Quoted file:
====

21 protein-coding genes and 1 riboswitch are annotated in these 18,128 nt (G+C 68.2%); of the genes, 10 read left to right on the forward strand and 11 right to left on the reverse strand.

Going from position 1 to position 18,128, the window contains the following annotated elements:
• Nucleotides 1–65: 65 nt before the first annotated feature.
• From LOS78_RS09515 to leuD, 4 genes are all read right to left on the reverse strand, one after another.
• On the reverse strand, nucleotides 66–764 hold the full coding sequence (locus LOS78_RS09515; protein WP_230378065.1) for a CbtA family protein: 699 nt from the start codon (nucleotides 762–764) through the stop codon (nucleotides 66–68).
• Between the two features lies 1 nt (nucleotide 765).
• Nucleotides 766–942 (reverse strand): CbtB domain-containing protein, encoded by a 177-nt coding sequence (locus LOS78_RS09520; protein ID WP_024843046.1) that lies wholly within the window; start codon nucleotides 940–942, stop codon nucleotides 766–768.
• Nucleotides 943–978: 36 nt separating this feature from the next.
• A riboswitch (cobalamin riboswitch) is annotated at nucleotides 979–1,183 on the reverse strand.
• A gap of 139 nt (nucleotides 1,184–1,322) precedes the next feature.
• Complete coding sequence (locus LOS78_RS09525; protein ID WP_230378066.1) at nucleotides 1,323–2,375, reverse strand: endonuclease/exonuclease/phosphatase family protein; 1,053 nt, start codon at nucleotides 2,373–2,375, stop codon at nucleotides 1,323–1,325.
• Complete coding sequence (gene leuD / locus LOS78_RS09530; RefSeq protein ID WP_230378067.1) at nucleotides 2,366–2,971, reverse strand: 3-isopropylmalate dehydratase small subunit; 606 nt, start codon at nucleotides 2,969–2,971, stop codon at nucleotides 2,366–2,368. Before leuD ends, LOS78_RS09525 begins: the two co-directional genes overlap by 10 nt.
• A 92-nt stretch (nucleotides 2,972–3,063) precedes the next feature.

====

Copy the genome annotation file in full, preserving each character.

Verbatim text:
21 protein-coding genes and 1 riboswitch are annotated in these 18,128 nt (G+C 68.2%); of the genes, 10 read left to right on the forward strand and 11 right to left on the reverse strand.

Going from position 1 to position 18,128, the window contains the following annotated elements:
• Nucleotides 1–65: 65 nt before the first annotated feature.
• From LOS78_RS09515 to leuD, 4 genes are all read right to left on the reverse strand, one after another.
• On the reverse strand, nucleotides 66–764 hold the full coding sequence (locus LOS78_RS09515; protein WP_230378065.1) for a CbtA family protein: 699 nt from the start codon (nucleotides 762–764) through the stop codon (nucleotides 66–68).
• Between the two features lies 1 nt (nucleotide 765).
• Nucleotides 766–942 (reverse strand): CbtB domain-containing protein, encoded by a 177-nt coding sequence (locus LOS78_RS09520; protein ID WP_024843046.1) that lies wholly within the window; start codon nucleotides 940–942, stop codon nucleotides 766–768.
• Nucleotides 943–978: 36 nt separating this feature from the next.
• A riboswitch (cobalamin riboswitch) is annotated at nucleotides 979–1,183 on the reverse strand.
• A gap of 139 nt (nucleotides 1,184–1,322) precedes the next feature.
• Complete coding sequence (locus LOS78_RS09525; protein ID WP_230378066.1) at nucleotides 1,323–2,375, reverse strand: endonuclease/exonuclease/phosphatase family protein; 1,053 nt, start codon at nucleotides 2,373–2,375, stop codon at nucleotides 1,323–1,325.
• Complete coding sequence (gene leuD / locus LOS78_RS09530; RefSeq protein ID WP_230378067.1) at nucleotides 2,366–2,971, reverse strand: 3-isopropylmalate dehydratase small subunit; 606 nt, start codon at nucleotides 2,969–2,971, stop codon at nucleotides 2,366–2,368. Before leuD ends, LOS78_RS09525 begins: the two co-directional genes overlap by 10 nt.
• A 92-nt stretch (nucleotides 2,972–3,063) precedes the next feature.